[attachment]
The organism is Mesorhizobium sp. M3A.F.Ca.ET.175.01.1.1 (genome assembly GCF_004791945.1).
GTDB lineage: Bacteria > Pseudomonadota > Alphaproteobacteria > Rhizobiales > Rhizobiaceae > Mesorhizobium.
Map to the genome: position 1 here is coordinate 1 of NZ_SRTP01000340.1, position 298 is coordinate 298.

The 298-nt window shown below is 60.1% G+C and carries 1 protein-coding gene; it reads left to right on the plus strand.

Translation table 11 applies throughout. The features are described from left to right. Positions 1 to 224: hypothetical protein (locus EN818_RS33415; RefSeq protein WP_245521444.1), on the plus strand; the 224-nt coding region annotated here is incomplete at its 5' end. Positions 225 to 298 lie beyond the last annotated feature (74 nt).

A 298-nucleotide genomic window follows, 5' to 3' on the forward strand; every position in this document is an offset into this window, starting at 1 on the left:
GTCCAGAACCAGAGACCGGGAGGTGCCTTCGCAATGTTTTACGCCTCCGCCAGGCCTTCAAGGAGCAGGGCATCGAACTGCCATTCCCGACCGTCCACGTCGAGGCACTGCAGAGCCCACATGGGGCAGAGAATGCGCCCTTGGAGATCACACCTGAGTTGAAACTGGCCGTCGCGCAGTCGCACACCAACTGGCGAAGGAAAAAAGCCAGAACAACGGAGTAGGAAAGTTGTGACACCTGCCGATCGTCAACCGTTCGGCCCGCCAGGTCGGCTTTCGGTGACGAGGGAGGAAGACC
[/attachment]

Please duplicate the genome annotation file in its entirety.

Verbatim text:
The organism is Mesorhizobium sp. M3A.F.Ca.ET.175.01.1.1 (genome assembly GCF_004791945.1).
GTDB lineage: Bacteria > Pseudomonadota > Alphaproteobacteria > Rhizobiales > Rhizobiaceae > Mesorhizobium.
Map to the genome: position 1 here is coordinate 1 of NZ_SRTP01000340.1, position 298 is coordinate 298.

The 298-nt window shown below is 60.1% G+C and carries 1 protein-coding gene; it reads left to right on the plus strand.

Translation table 11 applies throughout. The features are described from left to right. Positions 1 to 224: hypothetical protein (locus EN818_RS33415; RefSeq protein WP_245521444.1), on the plus strand; the 224-nt coding region annotated here is incomplete at its 5' end. Positions 225 to 298 lie beyond the last annotated feature (74 nt).

A 298-nucleotide genomic window follows, 5' to 3' on the forward strand; every position in this document is an offset into this window, starting at 1 on the left:
GTCCAGAACCAGAGACCGGGAGGTGCCTTCGCAATGTTTTACGCCTCCGCCAGGCCTTCAAGGAGCAGGGCATCGAACTGCCATTCCCGACCGTCCACGTCGAGGCACTGCAGAGCCCACATGGGGCAGAGAATGCGCCCTTGGAGATCACACCTGAGTTGAAACTGGCCGTCGCGCAGTCGCACACCAACTGGCGAAGGAAAAAAGCCAGAACAACGGAGTAGGAAAGTTGTGACACCTGCCGATCGTCAACCGTTCGGCCCGCCAGGTCGGCTTTCGGTGACGAGGGAGGAAGACC